Comment #16 , Moshe Shmiel! was the school [deleted by moderator]? cause I went there as well for ten years.

    Why cant we get the name of thsi very prestigous principal who had this meeting with R Shtianman , and get the first hand facts?



  20. i had my mouth sticky taped for talking in class. If I would ever see that teacher again i would also remind her what she did.

  21. People are posting that Rabbeim used to hit students, and nobody went off because of it. That’s true, and I agree that hitting wasn’t so bad then. Yes, the Gemara says good things about it. However, this story wasn’t about hitting, it was about public humiliation. There is no heter for that. I was also publicly humiliated by a few Rabbeim, and I went off because of it. I was lucky I found my way back.

  22. unfortunately there are educators who will do this even today, at my school, and I totally disagree with this, they have a policy, that on the first day of school, the first child that steps out of line , even if it was something small, they will shamble and embarass him publicly to keep the others in line . I’ve always protested this Mehalach, since when are we allowed to embarass someone, ask around and you’ll see many schools have this policy, they won’t smack anymore or make em where a sign, but in many schools this is standard policy today, matzav thank u for bringing light to this issue, I hope it will stop and we will have happier children beh

  23. to #11. i hope you are not in chinuch!! The gemorah in makkos refers to hitting as a way of discipline – not a way for a rebbe to release his anger! The gemorah in Makkos does not use an example of shaming a child. that is the antithesis of Chinuch. If you believe that R. Shtainman actually sid this, or if you actually believe that this mechanech is going to get “Schar” for doing this to these children, then I have rachmonos on you.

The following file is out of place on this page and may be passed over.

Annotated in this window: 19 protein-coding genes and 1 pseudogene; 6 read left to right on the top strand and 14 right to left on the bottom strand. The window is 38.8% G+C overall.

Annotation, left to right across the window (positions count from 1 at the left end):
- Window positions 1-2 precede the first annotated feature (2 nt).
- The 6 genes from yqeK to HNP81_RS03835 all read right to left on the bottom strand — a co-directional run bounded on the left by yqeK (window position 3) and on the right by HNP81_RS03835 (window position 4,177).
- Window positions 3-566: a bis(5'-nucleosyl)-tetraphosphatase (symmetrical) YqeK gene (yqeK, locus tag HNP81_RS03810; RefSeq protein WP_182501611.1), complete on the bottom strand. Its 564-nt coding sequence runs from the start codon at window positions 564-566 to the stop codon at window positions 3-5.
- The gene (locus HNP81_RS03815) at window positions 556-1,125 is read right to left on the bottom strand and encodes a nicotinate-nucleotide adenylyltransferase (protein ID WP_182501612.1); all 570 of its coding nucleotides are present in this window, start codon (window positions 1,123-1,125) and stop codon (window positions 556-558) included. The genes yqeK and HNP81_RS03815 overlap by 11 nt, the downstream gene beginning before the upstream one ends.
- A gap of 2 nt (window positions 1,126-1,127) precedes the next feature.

24. here’s a fun story of why people like me have so much resentment for the people who call themselves “teachers”. when i was in elementary school, probably in 5th grade, the principal made me walk around an entire day in just my socks and without my sneakers because they weren’t entirely black. yes, the rule was only black sneaker. but i came from a poor family and the only sneakers i was able to get were hand me downs that happened to be white. they could have been more sensitive to the issue and had a discussion with my parents, or sent me home until i had the correct shoes. but they didn’t. they chose to embarras and humiliate an 11 year old child who had no way of getting the proper shoes. other tactics should have been used but they didn’t ofr some odd reason. the bottom line is, the people who are supposed to be bringing the children closer to Judaism are the ones who are pushing us away. what’s done is done, but it’s time for these “teachers” to look themselves in the mirror and ask themselves if the way they deal with children is the same way they would want their own children being treated.

  25. I wemt to a a wonderful Bais Yaakov, and there was one 2nd grade English teacher who always made us walk up and down 4 flight of stairs (basement included, where the dining hall was)if she felt wee were misbehaving. Several times she made the whole school run up and down those 4 flights for 20 times for punishment, and one of the girls collapsed with an asthma attack and she still made the girl and the rest of us to run up and down. I ran into the office to alert the secretary to call an ambulance for the stricken girl (no Hatzalah in those days!), and she almost lost her life for some stupid teacher’s whim. She was in the hospital for a few days. I have never forgotten this idiotic lesson. The teacher was asked to leave after that year and